Send to

Choose Destination
See comment in PubMed Commons below
Prague Med Rep. 2004;105(4):337-56.

Restless legs syndrome in 2004.

Author information

Department of neurology of the First Faculty of Medicine, Charles University in Prague, Czech Republic.


The restless legs syndrome (RLS) is a sensorimotor disorder characterised by an intense urge to move the legs and sometimes also other parts of the body, and accompanied by a marked sense of discomfort or pain in the affected body parts. This urge has a circadian pattern - it is most pronounced in the evening or during the night. RLS symptoms are relieved by movement. The pathophysiology of RLS is related to dopamine transmission insufficiency, low iron storage in substantia nigra neurons, and spinal cord dysfunction. RLS is idiopathic or secondary (usually associated with iron deficiency, end-stage renal failure, pregnancy and spinal lesions). One half of the patients with idiopathic RLS have positive family history of RLS. RLS is curable, though the choice of therapy and proper dosage titration may take a long time, and though the therapy may sometimes have to be changed owing to augmentation. The most important pharmacologic treatment used in RLS includes L-DOPA, dopamine agonists, opiates, anticonvulsants and benzodiazepines. Therapy improves significantly the condition in long-term at least in 80% of RLS patients.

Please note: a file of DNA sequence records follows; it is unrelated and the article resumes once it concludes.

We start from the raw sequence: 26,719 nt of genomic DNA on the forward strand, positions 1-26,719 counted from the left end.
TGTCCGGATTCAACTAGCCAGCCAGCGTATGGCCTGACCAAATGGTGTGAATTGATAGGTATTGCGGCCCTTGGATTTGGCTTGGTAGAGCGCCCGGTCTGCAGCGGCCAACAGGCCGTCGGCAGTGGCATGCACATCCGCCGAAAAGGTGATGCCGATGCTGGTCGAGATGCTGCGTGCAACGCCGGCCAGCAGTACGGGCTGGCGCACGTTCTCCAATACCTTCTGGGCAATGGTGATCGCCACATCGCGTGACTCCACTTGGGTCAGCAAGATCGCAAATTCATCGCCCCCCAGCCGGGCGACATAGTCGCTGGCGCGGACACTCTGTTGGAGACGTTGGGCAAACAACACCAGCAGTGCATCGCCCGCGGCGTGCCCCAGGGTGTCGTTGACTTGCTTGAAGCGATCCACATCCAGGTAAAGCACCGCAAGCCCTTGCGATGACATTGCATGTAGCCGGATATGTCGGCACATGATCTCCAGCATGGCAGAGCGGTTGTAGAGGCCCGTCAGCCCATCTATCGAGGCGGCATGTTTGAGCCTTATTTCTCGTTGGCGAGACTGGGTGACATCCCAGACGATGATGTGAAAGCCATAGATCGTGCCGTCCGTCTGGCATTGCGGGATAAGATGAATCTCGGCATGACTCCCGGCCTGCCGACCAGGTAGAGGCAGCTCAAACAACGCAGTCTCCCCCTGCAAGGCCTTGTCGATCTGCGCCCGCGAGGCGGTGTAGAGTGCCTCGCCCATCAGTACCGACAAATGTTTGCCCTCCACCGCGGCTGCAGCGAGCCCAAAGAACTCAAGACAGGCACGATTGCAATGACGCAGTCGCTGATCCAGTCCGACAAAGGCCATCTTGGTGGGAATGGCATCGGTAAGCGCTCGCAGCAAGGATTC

[Indexed for MEDLINE]
PubMed Commons home

PubMed Commons

How to join PubMed Commons

    Supplemental Content

    Loading ...
    Support Center